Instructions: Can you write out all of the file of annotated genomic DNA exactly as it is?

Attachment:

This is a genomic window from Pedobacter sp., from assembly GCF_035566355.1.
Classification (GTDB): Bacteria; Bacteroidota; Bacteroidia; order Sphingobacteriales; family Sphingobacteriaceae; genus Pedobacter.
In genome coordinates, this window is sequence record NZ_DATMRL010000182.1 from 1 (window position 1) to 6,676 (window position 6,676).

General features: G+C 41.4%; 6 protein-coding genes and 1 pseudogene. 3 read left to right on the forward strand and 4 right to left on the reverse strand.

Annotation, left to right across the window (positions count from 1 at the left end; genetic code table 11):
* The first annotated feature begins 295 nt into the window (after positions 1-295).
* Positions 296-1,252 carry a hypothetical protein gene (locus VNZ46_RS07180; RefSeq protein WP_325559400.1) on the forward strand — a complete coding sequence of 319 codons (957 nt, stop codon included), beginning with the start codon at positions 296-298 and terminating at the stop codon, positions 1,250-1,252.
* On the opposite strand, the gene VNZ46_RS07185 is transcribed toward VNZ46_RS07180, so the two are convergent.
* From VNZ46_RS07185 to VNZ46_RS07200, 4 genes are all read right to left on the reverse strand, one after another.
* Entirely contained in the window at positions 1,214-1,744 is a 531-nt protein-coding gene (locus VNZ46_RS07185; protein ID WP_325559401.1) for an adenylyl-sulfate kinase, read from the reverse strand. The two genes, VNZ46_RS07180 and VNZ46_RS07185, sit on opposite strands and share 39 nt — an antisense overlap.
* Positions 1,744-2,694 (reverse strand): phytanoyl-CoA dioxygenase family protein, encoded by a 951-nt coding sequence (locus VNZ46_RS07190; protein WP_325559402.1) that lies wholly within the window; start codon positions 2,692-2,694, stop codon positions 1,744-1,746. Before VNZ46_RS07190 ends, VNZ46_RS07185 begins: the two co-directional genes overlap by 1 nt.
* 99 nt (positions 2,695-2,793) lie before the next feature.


This is a genomic window from Pedobacter sp., from assembly GCF_035566355.1.
Classification (GTDB): Bacteria; Bacteroidota; Bacteroidia; order Sphingobacteriales; family Sphingobacteriaceae; genus Pedobacter.
In genome coordinates, this window is sequence record NZ_DATMRL010000182.1 from 1 (window position 1) to 6,676 (window position 6,676).

General features: G+C 41.4%; 6 protein-coding genes and 1 pseudogene. 3 read left to right on the forward strand and 4 right to left on the reverse strand.

Annotation, left to right across the window (positions count from 1 at the left end; genetic code table 11):
* The first annotated feature begins 295 nt into the window (after positions 1-295).
* Positions 296-1,252 carry a hypothetical protein gene (locus VNZ46_RS07180; RefSeq protein WP_325559400.1) on the forward strand — a complete coding sequence of 319 codons (957 nt, stop codon included), beginning with the start codon at positions 296-298 and terminating at the stop codon, positions 1,250-1,252.
* On the opposite strand, the gene VNZ46_RS07185 is transcribed toward VNZ46_RS07180, so the two are convergent.
* From VNZ46_RS07185 to VNZ46_RS07200, 4 genes are all read right to left on the reverse strand, one after another.
* Entirely contained in the window at positions 1,214-1,744 is a 531-nt protein-coding gene (locus VNZ46_RS07185; protein ID WP_325559401.1) for an adenylyl-sulfate kinase, read from the reverse strand. The two genes, VNZ46_RS07180 and VNZ46_RS07185, sit on opposite strands and share 39 nt — an antisense overlap.
* Positions 1,744-2,694 (reverse strand): phytanoyl-CoA dioxygenase family protein, encoded by a 951-nt coding sequence (locus VNZ46_RS07190; protein WP_325559402.1) that lies wholly within the window; start codon positions 2,692-2,694, stop codon positions 1,744-1,746. Before VNZ46_RS07190 ends, VNZ46_RS07185 begins: the two co-directional genes overlap by 1 nt.
* 99 nt (positions 2,695-2,793) lie before the next feature.